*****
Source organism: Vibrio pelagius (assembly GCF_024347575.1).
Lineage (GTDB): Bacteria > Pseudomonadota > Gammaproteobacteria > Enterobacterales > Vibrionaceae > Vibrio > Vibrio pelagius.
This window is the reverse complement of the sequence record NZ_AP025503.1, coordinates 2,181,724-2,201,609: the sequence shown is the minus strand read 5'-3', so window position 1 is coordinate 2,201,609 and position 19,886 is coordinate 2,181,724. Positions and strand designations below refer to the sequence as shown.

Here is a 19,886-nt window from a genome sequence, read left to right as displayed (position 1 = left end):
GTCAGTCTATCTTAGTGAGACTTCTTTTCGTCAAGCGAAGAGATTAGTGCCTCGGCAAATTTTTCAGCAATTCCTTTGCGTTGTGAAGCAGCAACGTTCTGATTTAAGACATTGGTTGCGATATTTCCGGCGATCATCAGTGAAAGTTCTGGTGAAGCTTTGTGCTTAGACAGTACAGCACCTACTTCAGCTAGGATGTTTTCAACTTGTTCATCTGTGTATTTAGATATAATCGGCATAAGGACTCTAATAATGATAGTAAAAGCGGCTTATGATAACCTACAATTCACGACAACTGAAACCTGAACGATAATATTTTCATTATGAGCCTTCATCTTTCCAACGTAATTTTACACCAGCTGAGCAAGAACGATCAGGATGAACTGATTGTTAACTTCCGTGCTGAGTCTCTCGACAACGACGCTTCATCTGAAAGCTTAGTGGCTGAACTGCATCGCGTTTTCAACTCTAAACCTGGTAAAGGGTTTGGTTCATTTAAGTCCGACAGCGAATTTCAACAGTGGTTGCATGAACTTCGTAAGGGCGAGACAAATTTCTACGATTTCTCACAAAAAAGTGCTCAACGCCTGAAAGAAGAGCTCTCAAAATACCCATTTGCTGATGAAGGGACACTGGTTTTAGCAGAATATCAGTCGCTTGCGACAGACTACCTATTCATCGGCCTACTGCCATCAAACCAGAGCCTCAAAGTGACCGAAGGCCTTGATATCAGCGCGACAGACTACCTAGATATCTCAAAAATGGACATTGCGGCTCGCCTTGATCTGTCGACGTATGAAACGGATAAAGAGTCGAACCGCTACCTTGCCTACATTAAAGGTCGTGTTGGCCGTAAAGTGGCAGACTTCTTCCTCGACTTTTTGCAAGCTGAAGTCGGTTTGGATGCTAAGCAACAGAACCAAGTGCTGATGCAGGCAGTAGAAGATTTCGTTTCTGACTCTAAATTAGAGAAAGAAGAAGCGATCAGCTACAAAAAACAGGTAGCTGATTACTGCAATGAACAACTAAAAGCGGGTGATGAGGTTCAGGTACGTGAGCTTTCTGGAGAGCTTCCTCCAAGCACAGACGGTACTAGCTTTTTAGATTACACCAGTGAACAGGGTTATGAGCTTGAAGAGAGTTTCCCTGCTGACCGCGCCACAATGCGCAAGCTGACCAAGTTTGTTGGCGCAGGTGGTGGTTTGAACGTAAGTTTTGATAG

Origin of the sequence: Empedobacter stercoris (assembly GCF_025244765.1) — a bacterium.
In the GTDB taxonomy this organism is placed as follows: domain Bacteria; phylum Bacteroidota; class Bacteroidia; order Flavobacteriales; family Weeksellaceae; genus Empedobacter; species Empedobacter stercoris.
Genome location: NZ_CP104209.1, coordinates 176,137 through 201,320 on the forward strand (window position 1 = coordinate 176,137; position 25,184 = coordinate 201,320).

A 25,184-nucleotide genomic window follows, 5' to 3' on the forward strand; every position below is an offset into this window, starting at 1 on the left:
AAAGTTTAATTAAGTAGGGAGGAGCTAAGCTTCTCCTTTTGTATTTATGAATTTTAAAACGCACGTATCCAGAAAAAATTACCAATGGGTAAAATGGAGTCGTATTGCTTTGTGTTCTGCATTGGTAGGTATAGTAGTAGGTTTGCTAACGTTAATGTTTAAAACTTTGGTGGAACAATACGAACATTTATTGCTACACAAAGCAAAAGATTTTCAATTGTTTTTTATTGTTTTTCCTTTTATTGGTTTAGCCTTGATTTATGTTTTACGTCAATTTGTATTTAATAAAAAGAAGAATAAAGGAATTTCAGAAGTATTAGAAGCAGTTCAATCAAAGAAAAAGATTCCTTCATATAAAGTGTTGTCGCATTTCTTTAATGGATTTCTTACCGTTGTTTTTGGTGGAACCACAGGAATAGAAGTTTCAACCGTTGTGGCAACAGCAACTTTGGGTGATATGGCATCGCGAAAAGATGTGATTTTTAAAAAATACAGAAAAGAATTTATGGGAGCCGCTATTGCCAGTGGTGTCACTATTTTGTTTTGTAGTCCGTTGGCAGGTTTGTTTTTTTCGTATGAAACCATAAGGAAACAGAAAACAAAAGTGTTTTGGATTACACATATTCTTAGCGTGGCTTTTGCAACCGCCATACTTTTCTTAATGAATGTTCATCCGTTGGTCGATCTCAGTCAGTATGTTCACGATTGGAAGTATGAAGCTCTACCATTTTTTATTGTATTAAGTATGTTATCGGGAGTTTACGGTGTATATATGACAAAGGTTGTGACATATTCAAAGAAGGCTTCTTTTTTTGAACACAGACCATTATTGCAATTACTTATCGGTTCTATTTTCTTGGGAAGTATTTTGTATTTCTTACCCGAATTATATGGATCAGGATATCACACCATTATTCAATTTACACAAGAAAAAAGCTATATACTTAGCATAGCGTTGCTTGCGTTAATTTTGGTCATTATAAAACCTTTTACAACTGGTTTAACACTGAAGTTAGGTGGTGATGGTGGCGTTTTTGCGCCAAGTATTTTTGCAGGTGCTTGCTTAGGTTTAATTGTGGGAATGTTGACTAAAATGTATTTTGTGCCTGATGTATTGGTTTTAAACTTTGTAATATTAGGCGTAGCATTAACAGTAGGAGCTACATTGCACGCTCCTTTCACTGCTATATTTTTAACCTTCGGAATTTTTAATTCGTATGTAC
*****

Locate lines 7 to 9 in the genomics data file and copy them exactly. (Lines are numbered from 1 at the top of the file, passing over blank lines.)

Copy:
In the GTDB taxonomy this organism is placed as follows: domain Bacteria; phylum Bacteroidota; class Bacteroidia; order Flavobacteriales; family Weeksellaceae; genus Empedobacter; species Empedobacter stercoris.
Genome location: NZ_CP104209.1, coordinates 176,137 through 201,320 on the forward strand (window position 1 = coordinate 176,137; position 25,184 = coordinate 201,320).

A 25,184-nucleotide genomic window follows, 5' to 3' on the forward strand; every position below is an offset into this window, starting at 1 on the left: